For about two-thirds of patients, drugs that modify the function of ion channels—proteins in the membranes of neurons and other brain cells that transmit electrical signals—fully restrain seizures. For the rest, drug-resistant epilepsy can be crippling. "Through the day, I would think, ‘What if I have a seizure right now, what if I have one in this moment?’" says Kristen Grip, who was almost 14 when she was diagnosed with focal epilepsy, which affects discrete regions of the brain. About 60% of epilepsy patients share this form of the disease. Medications initially quieted her seizures. But when treatment stopped working, seizures—up to 12 per month—punctuated her high school classes and basketball practice. While cycling through medications in a vain effort to find something that worked, she battled drug side effects that included personality changes and exhaustion. "I felt like I wasn't living," she says.
At 16, Grip underwent surgery in which part of her brain was excised—an option because her seizures were concentrated in a region that she could live without. Now 23, she lives in Boston and is seizure-free.
The dilemma for many patients with tough-to-treat epilepsy is that for the most part, "The new drugs do what the old drugs do," says Amy Brooks-Kayal, a pediatric neurologist at Children's Hospital Colorado and the University of Colorado in Denver. "We play whack-a-mole—we've got a bunch of different epilepsies popping out of different holes caused by different things, and we try to whack all of them with the same hammer."
Investigators are searching for better hammers in a gleaming glass and brick building in Salt Lake City, where hundreds of cages line the walls. This is the Epilepsy Therapy Screening Program at the University of Utah, an NINDS effort that since 1975 has used rodents to test more than 32,000 potential antiseizure drugs, including many on the market today.
Like other researchers around the world, the Utah team traditionally studied animals with healthy brains, inducing seizures one at a time with chemicals or electroshock. But as mail carriers dropped off vials of experimental drugs designed by companies and academic labs, Karen Wilcox, the pharmacologist who runs the Utah program, fretted that healthy animals might not help struggling patients. "If we never used brains that had epilepsy, we might never fix this refractory problem," she says.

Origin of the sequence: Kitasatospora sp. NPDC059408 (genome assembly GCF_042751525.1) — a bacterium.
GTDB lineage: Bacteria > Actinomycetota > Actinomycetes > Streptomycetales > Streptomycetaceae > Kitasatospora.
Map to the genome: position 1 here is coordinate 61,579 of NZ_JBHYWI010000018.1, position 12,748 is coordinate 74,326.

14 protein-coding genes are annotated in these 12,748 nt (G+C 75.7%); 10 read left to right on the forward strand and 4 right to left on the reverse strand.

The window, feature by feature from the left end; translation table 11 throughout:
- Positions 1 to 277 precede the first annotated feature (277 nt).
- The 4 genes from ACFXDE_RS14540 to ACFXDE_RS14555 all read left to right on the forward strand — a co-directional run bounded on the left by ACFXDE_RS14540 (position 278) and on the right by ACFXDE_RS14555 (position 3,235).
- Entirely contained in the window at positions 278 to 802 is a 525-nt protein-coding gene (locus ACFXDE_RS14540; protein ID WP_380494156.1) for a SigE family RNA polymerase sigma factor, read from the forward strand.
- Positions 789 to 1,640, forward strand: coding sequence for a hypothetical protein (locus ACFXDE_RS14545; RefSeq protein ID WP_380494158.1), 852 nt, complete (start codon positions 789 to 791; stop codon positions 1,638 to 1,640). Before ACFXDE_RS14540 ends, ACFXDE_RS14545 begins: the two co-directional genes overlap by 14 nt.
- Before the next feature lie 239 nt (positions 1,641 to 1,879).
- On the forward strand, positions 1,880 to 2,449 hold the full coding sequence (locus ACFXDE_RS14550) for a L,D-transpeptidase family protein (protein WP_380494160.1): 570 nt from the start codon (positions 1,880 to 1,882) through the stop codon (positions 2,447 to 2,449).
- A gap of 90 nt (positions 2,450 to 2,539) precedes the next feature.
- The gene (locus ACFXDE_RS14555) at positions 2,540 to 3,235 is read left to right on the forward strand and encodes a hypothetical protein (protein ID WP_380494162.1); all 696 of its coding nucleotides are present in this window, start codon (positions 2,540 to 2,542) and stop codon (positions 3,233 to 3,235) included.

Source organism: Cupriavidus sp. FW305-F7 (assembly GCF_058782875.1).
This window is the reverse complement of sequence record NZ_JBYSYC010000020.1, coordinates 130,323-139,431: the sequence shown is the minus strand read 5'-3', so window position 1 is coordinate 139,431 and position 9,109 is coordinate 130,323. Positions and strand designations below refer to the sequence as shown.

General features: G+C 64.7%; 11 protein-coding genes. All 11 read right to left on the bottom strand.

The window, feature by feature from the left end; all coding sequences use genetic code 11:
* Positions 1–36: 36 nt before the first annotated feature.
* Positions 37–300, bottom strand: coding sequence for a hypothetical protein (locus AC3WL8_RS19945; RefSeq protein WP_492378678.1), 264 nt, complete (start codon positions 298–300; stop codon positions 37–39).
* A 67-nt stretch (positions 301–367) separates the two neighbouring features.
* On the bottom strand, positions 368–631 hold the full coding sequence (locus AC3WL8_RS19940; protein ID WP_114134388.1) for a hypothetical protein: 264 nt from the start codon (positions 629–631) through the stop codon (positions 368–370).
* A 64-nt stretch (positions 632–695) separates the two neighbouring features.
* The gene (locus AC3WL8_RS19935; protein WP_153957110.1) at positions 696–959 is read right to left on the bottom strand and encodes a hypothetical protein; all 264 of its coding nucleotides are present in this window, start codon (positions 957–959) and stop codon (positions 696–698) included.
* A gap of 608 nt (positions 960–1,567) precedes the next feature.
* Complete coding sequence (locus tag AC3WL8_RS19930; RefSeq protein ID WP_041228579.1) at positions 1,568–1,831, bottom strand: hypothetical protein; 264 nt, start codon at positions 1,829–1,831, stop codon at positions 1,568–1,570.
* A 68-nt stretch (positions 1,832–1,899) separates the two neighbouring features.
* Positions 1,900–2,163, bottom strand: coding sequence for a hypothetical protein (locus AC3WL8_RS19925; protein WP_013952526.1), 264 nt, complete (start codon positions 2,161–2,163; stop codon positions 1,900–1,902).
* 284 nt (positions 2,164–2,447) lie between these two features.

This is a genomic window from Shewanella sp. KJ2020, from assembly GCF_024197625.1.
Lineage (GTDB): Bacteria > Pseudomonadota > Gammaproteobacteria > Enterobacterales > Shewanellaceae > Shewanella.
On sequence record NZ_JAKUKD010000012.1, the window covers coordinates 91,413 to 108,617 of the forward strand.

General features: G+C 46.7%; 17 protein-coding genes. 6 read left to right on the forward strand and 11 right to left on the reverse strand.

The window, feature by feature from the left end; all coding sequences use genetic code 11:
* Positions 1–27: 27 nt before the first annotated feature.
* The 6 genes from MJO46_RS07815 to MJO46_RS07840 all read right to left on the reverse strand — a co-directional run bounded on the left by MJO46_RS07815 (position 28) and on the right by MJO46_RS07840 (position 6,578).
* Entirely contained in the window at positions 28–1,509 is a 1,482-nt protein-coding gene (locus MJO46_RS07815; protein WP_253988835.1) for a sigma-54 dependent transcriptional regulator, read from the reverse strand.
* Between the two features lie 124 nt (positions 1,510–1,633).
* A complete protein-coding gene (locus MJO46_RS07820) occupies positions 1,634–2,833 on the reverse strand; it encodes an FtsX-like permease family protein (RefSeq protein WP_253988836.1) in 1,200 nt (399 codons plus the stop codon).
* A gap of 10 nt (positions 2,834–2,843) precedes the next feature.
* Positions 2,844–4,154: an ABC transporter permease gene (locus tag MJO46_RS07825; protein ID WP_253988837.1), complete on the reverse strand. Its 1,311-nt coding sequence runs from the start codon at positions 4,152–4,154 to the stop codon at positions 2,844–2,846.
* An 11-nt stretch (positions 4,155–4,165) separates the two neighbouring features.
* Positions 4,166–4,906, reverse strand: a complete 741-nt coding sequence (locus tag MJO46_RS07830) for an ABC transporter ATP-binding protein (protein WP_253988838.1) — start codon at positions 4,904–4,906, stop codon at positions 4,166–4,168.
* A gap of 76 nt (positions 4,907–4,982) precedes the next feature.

So about 4 years ago, following recommendations from an NINDS working group, the program was overhauled to include animals that had chronic or spontaneous seizures. Some rodents have infection-induced epilepsy, whereas others have experienced a prolonged seizure, which leaves their brains prone to later spontaneous seizures.
These more sophisticated rodents cost five to seven times as much, because using them is more laborious and time-consuming than traditional animal models. Staff must monitor the animals around the clock and review reams of computer data chronicling their brain waves. "You don't know when they're going to have their seizures," Wilcox says. "They might have two a day, three a day, skip days—like people." Staff test only the most promising drugs on them; scientists are exploring new compounds these animals have helped identify.
The revamped rodent models reflect growing insight into epilepsy's varied roots. For every patient, "Something happened to this brain that led to this," says Annapurna Poduri, a pediatric neurologist who also runs a lab at Boston Children's Hospital. Poduri witnesses heartbreak all too often in her ninth-floor clinic: severe epilepsies in very young children that respond poorly to treatment. In about 40% of these children, genetic testing reveals a culprit, and in scattered cases, physicians are reaching for unconventional treatments. A toddler in Poduri's clinic received the Alzheimer's drug memantine because in lab studies, it partially corrected the effects of the genetic defect he carried. A little girl went from "seizing, seizing, to walking, running, jumping," Poduri says, after genetic testing revealed a rare mutation whose biochemical effects pointed to the dietary supplement uridine as a potential treatment. Still, such arresting stories are "the extreme," she cautions. "Maybe one in 100 you find one of these."
[For every patient,] something happened to this brain that led to this.